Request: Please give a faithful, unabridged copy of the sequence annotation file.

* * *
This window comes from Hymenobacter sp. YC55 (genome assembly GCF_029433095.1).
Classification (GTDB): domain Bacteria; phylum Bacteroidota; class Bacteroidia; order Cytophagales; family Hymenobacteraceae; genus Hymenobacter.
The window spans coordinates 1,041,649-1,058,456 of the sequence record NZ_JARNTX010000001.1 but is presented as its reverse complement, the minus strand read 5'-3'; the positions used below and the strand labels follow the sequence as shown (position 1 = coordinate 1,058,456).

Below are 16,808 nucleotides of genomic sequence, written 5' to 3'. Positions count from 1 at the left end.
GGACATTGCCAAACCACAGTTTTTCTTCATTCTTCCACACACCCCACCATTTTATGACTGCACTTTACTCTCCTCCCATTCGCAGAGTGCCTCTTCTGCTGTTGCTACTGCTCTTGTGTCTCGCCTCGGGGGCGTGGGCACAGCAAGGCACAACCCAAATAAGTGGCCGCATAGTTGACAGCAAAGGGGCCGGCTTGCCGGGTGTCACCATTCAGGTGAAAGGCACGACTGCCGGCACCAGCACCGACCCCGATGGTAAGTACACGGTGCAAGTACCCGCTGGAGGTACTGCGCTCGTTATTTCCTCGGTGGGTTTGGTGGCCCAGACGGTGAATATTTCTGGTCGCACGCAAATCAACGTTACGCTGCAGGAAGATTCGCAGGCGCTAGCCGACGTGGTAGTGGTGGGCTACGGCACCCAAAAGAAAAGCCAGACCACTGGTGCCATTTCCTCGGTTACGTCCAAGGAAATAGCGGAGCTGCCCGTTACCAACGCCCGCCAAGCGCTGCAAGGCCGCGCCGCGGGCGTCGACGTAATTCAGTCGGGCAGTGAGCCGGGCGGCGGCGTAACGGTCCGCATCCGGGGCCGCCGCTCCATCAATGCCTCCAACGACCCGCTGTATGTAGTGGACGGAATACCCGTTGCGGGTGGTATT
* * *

This window comes from Hymenobacter sp. YC55 (genome assembly GCF_029433095.1).
Classification (GTDB): domain Bacteria; phylum Bacteroidota; class Bacteroidia; order Cytophagales; family Hymenobacteraceae; genus Hymenobacter.
The window spans coordinates 1,041,649-1,058,456 of the sequence record NZ_JARNTX010000001.1 but is presented as its reverse complement, the minus strand read 5'-3'; the positions used below and the strand labels follow the sequence as shown (position 1 = coordinate 1,058,456).

Below are 16,808 nucleotides of genomic sequence, written 5' to 3'. Positions count from 1 at the left end.
GGACATTGCCAAACCACAGTTTTTCTTCATTCTTCCACACACCCCACCATTTTATGACTGCACTTTACTCTCCTCCCATTCGCAGAGTGCCTCTTCTGCTGTTGCTACTGCTCTTGTGTCTCGCCTCGGGGGCGTGGGCACAGCAAGGCACAACCCAAATAAGTGGCCGCATAGTTGACAGCAAAGGGGCCGGCTTGCCGGGTGTCACCATTCAGGTGAAAGGCACGACTGCCGGCACCAGCACCGACCCCGATGGTAAGTACACGGTGCAAGTACCCGCTGGAGGTACTGCGCTCGTTATTTCCTCGGTGGGTTTGGTGGCCCAGACGGTGAATATTTCTGGTCGCACGCAAATCAACGTTACGCTGCAGGAAGATTCGCAGGCGCTAGCCGACGTGGTAGTGGTGGGCTACGGCACCCAAAAGAAAAGCCAGACCACTGGTGCCATTTCCTCGGTTACGTCCAAGGAAATAGCGGAGCTGCCCGTTACCAACGCCCGCCAAGCGCTGCAAGGCCGCGCCGCGGGCGTCGACGTAATTCAGTCGGGCAGTGAGCCGGGCGGCGGCGTAACGGTCCGCATCCGGGGCCGCCGCTCCATCAATGCCTCCAACGACCCGCTGTATGTAGTGGACGGAATACCCGTTGCGGGTGGTATT